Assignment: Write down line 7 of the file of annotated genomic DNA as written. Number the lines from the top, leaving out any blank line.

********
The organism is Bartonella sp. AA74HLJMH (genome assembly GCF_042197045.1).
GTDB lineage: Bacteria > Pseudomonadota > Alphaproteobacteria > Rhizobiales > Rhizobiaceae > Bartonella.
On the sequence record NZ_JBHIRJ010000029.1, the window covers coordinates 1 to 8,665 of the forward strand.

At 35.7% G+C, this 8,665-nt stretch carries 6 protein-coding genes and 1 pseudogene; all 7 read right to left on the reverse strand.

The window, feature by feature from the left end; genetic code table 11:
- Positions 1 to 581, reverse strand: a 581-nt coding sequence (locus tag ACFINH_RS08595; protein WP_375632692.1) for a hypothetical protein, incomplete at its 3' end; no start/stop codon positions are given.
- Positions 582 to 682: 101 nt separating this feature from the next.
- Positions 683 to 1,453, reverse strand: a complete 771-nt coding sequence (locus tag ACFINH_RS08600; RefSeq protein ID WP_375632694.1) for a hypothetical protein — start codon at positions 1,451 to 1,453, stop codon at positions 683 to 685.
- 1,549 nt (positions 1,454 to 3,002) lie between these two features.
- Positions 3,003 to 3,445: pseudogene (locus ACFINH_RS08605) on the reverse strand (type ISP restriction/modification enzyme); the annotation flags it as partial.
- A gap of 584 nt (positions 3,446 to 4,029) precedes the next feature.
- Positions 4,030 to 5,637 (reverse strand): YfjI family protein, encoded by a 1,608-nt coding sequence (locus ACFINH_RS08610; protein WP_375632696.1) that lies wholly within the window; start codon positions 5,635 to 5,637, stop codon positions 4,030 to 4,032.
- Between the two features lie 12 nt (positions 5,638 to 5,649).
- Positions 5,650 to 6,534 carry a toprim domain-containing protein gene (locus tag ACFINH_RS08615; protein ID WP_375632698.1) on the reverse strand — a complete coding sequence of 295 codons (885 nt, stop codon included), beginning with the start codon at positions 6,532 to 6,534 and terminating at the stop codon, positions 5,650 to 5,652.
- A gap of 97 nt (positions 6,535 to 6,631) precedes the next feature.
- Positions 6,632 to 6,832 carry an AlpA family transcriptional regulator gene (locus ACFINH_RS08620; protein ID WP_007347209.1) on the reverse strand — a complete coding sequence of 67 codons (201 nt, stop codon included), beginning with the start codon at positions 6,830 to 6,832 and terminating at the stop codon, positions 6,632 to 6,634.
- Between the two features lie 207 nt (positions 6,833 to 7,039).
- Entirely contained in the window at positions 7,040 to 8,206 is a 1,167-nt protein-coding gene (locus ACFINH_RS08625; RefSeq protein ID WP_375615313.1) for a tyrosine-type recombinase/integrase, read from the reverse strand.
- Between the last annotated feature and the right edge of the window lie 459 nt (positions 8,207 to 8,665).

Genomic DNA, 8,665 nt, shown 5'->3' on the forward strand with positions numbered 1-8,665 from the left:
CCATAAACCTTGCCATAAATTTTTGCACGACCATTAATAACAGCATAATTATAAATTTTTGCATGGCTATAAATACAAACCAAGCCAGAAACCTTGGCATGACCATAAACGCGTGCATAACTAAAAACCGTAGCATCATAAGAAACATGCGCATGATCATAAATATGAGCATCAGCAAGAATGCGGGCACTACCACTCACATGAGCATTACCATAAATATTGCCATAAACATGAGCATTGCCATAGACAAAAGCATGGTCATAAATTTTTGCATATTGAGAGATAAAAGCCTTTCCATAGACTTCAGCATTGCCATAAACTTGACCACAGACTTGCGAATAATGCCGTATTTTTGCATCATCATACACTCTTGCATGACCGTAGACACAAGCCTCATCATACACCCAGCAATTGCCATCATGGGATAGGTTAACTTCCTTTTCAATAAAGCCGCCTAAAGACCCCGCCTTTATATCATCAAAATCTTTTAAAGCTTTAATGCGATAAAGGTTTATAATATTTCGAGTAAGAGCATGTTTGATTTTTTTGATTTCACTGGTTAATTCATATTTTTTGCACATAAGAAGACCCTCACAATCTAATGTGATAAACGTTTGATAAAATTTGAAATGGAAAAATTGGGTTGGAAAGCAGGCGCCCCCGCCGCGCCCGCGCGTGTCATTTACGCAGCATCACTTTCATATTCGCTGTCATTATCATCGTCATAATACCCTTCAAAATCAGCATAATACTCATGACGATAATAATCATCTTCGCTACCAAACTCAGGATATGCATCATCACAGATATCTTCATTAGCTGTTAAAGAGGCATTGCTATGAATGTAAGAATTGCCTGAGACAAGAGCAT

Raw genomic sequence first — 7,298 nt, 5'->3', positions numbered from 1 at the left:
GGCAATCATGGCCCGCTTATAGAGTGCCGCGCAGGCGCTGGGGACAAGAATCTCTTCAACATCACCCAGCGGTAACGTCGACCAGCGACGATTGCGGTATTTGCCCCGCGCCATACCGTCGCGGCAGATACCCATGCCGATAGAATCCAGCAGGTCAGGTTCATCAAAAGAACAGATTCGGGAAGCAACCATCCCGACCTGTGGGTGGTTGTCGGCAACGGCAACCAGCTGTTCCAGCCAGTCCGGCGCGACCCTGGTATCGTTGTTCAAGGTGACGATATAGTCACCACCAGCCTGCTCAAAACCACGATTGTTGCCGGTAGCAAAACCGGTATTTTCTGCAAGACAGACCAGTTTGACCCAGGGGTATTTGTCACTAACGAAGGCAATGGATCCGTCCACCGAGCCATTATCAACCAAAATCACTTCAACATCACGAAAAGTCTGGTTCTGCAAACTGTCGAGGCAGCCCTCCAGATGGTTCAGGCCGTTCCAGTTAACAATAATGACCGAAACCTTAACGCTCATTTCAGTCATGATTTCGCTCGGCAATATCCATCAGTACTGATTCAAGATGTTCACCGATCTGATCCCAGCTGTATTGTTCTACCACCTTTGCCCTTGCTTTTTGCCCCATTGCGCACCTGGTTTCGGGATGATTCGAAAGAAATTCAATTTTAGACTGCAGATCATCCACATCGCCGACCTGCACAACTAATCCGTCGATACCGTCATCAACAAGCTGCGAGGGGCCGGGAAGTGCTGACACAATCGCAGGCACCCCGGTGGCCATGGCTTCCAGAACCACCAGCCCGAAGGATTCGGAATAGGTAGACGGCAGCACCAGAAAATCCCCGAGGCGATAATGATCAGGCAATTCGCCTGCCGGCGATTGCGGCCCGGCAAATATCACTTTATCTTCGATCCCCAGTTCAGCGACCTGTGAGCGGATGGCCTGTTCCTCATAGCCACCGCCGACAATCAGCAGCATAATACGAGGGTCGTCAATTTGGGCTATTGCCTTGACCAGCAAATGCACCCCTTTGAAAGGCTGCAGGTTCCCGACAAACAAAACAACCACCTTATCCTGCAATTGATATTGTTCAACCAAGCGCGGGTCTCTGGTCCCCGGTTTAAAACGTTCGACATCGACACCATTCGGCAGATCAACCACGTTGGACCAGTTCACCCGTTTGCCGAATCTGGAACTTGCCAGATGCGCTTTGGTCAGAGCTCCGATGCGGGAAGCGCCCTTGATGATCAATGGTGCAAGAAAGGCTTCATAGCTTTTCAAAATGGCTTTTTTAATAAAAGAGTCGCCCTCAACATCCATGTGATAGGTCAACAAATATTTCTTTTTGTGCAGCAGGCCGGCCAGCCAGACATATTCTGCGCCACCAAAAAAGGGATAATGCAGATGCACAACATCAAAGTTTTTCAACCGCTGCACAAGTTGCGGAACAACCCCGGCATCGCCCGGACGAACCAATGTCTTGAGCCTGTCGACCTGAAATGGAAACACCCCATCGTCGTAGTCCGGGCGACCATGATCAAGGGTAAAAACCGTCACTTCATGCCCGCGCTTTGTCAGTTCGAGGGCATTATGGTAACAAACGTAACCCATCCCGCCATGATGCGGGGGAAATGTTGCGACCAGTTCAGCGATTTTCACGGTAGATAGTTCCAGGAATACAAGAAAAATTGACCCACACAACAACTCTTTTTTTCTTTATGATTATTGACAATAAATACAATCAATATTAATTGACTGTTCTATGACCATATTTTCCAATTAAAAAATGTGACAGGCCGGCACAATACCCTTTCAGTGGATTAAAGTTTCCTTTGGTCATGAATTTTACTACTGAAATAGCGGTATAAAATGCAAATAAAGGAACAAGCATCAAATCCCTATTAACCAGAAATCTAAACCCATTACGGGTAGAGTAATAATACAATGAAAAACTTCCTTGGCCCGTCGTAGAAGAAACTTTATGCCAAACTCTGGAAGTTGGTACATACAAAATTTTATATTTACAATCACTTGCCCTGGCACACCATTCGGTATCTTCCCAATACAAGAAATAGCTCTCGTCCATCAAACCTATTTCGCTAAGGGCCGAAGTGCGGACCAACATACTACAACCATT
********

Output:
- Positions 582 to 682: 101 nt separating this feature from the next.